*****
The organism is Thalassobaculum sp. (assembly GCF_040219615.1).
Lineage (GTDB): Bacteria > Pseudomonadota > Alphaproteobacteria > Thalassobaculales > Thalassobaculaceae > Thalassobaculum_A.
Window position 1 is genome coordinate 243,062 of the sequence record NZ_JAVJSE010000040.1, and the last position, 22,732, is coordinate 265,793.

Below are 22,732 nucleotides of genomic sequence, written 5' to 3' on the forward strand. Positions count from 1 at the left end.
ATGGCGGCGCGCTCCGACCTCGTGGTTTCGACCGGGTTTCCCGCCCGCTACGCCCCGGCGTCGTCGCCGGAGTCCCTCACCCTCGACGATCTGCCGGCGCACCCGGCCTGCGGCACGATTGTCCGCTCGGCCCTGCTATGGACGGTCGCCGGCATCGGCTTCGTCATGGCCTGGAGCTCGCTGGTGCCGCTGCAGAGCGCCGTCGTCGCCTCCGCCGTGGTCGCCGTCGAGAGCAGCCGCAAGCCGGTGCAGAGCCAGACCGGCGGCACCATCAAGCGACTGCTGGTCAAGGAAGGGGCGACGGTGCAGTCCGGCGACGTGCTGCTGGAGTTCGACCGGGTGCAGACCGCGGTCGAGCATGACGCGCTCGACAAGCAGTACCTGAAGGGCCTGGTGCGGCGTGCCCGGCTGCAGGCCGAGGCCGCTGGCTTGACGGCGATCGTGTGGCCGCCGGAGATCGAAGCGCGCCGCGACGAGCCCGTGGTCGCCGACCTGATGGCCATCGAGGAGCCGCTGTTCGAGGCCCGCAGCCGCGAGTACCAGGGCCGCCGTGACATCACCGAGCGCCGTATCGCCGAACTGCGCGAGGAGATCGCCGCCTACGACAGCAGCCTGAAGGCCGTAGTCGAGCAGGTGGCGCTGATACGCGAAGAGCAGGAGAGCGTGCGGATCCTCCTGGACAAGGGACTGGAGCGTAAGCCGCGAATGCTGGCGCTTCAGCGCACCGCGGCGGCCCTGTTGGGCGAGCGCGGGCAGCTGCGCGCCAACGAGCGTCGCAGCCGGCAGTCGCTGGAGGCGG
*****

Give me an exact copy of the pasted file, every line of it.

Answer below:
The organism is Thalassobaculum sp. (assembly GCF_040219615.1).
Lineage (GTDB): Bacteria > Pseudomonadota > Alphaproteobacteria > Thalassobaculales > Thalassobaculaceae > Thalassobaculum_A.
Window position 1 is genome coordinate 243,062 of the sequence record NZ_JAVJSE010000040.1, and the last position, 22,732, is coordinate 265,793.

Below are 22,732 nucleotides of genomic sequence, written 5' to 3' on the forward strand. Positions count from 1 at the left end.
ATGGCGGCGCGCTCCGACCTCGTGGTTTCGACCGGGTTTCCCGCCCGCTACGCCCCGGCGTCGTCGCCGGAGTCCCTCACCCTCGACGATCTGCCGGCGCACCCGGCCTGCGGCACGATTGTCCGCTCGGCCCTGCTATGGACGGTCGCCGGCATCGGCTTCGTCATGGCCTGGAGCTCGCTGGTGCCGCTGCAGAGCGCCGTCGTCGCCTCCGCCGTGGTCGCCGTCGAGAGCAGCCGCAAGCCGGTGCAGAGCCAGACCGGCGGCACCATCAAGCGACTGCTGGTCAAGGAAGGGGCGACGGTGCAGTCCGGCGACGTGCTGCTGGAGTTCGACCGGGTGCAGACCGCGGTCGAGCATGACGCGCTCGACAAGCAGTACCTGAAGGGCCTGGTGCGGCGTGCCCGGCTGCAGGCCGAGGCCGCTGGCTTGACGGCGATCGTGTGGCCGCCGGAGATCGAAGCGCGCCGCGACGAGCCCGTGGTCGCCGACCTGATGGCCATCGAGGAGCCGCTGTTCGAGGCCCGCAGCCGCGAGTACCAGGGCCGCCGTGACATCACCGAGCGCCGTATCGCCGAACTGCGCGAGGAGATCGCCGCCTACGACAGCAGCCTGAAGGCCGTAGTCGAGCAGGTGGCGCTGATACGCGAAGAGCAGGAGAGCGTGCGGATCCTCCTGGACAAGGGACTGGAGCGTAAGCCGCGAATGCTGGCGCTTCAGCGCACCGCGGCGGCCCTGTTGGGCGAGCGCGGGCAGCTGCGCGCCAACGAGCGTCGCAGCCGGCAGTCGCTGGAGGCGG